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Man’s damage is ruining our oceans say experts

Scientists will renew warnings tonight (Tuesday 27 September) at a special event in St Andrews examining the problems of ‘irregular activities’ in the sea.

‘Irregular activities’ include the introduction of invasive species which displace natural populations, the spread of toxic waste and the culture of piracy and kidnapping at sea.

Researchers say that the illegal dumping of toxic chemicals, rubbish,  and  nutrients are among major impacts.

Professor David Paterson, an expert in marine ecology  at the University of St Andrews, commented, “It is incredible how much waste accumulates in our oceans and much of it should  be managed better.  We are basically using the ocean as a giant litter bin.

“Some damage we can see, but much is invisible, such as nutrients, chemicals, microscopic particles. Even medicine introduced  into the water via human waste can cause huge amounts of damage.”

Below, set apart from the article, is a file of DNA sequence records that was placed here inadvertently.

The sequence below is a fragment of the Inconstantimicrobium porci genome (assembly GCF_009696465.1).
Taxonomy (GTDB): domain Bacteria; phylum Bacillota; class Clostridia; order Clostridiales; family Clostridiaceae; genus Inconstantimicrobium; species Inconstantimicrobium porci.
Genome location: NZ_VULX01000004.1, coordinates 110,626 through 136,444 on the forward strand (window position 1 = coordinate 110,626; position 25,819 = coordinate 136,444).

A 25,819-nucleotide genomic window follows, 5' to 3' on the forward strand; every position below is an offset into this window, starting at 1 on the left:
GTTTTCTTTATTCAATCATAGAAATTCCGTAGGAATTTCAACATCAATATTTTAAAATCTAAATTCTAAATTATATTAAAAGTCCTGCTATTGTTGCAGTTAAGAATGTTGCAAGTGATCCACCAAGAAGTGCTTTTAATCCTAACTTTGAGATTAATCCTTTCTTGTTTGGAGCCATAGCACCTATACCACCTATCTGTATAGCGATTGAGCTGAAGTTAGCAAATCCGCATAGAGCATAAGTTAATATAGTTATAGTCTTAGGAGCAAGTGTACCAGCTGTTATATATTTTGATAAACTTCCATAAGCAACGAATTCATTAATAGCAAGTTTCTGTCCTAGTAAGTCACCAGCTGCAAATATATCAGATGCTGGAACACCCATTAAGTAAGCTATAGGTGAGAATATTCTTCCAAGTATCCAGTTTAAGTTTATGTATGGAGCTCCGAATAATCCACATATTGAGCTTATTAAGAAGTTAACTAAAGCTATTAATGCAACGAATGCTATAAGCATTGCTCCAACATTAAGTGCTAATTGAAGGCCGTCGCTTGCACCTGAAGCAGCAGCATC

Professor Paterson is one of an international team of scientists gathering in St Andrews for a public forum that is part of the World Conference of Marine Biodiversity (co-hosted by the Universities of St Andrews and Aberdeen). The team of experts will examine how we manage the new challenges facing us as we try to manage irregular activities in the oceans for future generations.

He continued, “In the old days people  would throw a plastic cup over the side of a boat and not think about it.  In the 1800s if you walked along a beach, it would probably be a good 100 yards before you found any rubbish; today it would be just several paces and often non-degradable materials.

“Now we understand the problem is more mainstream than realised:  The message is to safeguard our seas we need to protect them. This session will discuss possible solutions.  We know that man has an extremely abusive relationship with the sea, the question is how long can oceans stand the abuse we visit on them?”

The symposium Maritime Irregular Activities is held in recognition of the 600th Anniversary of the University of St Andrews and is open to the public at 7pm tonight at Parliament Hall, St Andrews.

ENDS

Note to Editors

Professor David Paterson is available for interview on 0776 9955264.

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